If you don't follow the intricacies of Anaheim politics, you might have missed the storm slowly brewing among Disney, the city of Anaheim, and a handful of developers. The battleground is the Anaheim Resort District, the roughly two-mile square area that is home to Disneyland and Disney's California Adventure, as well as a tantalizing amount of un- and under-developed property; the battle is for the right to shape the future development in and around the resort area.
The current skirmish centers on a proposed 1500-unit residential development to be built along the borders of a Disney-owned parcel of land on the southeast corner of Harbor and Katella, the presumed site of Disney's third Anaheim theme park. Disney opposes the project, and has sued the city of Anaheim in an effort to block the development. In an effort to place more permanent restrictions on such development, Disney is now backing a ballot initiative that would require voter approval for any land-use changes within the resort district.
In response, both the developer of the residential project and an Anaheim City council member are considering their own ballot initiatives to counter the Disney-sponsored measure. City Councilwoman Lorri Galloway has urged the Anaheim City Council to consider a measure that would require Disney (among other resort employers) to provide low-cost housing to their workers. The competing measures could appear on the February 2008 ballot.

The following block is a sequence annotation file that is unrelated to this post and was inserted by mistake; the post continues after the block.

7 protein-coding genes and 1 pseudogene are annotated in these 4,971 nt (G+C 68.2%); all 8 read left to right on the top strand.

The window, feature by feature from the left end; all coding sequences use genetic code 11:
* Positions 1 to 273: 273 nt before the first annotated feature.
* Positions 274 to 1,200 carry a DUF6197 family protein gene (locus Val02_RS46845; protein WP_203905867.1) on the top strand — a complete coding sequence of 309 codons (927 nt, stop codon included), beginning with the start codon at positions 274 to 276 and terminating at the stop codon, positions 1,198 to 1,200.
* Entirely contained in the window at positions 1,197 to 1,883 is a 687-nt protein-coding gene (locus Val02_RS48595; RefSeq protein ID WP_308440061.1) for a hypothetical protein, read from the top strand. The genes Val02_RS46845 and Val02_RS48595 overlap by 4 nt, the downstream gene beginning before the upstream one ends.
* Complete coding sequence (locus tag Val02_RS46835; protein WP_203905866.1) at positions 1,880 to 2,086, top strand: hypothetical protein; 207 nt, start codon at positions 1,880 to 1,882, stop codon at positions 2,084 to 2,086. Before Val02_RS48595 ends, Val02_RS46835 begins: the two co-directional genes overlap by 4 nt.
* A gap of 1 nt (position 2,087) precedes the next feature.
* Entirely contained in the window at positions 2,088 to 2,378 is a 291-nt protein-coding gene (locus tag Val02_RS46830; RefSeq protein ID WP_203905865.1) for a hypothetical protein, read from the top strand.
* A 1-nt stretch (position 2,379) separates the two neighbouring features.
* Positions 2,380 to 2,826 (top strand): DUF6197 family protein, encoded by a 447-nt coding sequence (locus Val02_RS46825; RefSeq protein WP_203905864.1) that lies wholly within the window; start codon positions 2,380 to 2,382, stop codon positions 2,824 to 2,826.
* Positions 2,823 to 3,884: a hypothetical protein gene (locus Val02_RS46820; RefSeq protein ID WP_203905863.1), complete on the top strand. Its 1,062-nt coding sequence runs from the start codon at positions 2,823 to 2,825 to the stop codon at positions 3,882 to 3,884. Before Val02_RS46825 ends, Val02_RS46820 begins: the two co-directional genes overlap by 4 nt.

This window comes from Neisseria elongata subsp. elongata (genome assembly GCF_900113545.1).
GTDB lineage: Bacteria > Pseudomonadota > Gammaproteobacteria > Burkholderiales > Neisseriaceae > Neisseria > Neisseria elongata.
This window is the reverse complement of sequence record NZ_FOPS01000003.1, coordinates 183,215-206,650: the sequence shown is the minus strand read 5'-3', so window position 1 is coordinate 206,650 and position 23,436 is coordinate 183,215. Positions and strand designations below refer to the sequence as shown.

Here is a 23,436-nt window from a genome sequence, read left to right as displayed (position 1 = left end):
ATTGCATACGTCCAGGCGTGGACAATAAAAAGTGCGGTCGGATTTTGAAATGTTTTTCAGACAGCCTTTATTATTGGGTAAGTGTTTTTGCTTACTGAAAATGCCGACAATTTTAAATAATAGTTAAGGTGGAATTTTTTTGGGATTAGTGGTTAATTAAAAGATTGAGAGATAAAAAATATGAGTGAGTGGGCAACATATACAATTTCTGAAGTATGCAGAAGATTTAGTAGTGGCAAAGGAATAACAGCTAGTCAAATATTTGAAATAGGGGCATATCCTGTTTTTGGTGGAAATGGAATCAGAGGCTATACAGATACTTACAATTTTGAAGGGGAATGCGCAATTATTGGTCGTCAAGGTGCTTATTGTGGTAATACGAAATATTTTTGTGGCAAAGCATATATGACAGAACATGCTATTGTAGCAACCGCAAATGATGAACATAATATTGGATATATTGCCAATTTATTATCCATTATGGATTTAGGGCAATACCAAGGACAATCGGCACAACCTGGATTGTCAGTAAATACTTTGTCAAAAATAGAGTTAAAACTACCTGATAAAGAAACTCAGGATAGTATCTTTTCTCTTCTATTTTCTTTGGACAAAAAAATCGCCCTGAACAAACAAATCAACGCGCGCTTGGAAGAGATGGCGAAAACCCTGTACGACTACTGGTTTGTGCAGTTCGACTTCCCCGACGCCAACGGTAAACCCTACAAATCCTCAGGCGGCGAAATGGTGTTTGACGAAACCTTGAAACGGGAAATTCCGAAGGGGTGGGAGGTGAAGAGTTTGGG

Galloway needs the support of just two other members of the council, and is likely to get it. Galloway and councilman Bob Hernandez both voted in favor of the project in February, and were opposed by Anaheim Mayor Curt Pringle and councilman Harry Sidhu. That vote resulted in a tie when councilwoman Lucille Kring, at the suggestion of Disney's attorneys, abstained from the vote due to a possible conflict of interest. (Kring plans to open a business in the nearby Garden Walk Development, but has not yet signed a commercial lease) The state Fair Political Practices Commission has since ruled that Kring may vote on the issue. Kring told the Los Angeles Times
that she is "very frustrated by what Disney has put me, my husband and the city through," and has indicated that she would vote to rehear the project.
In the interim, Disney is trying to persuade the city that the company's future plans for the area justify a continued ban on low-cost residential development.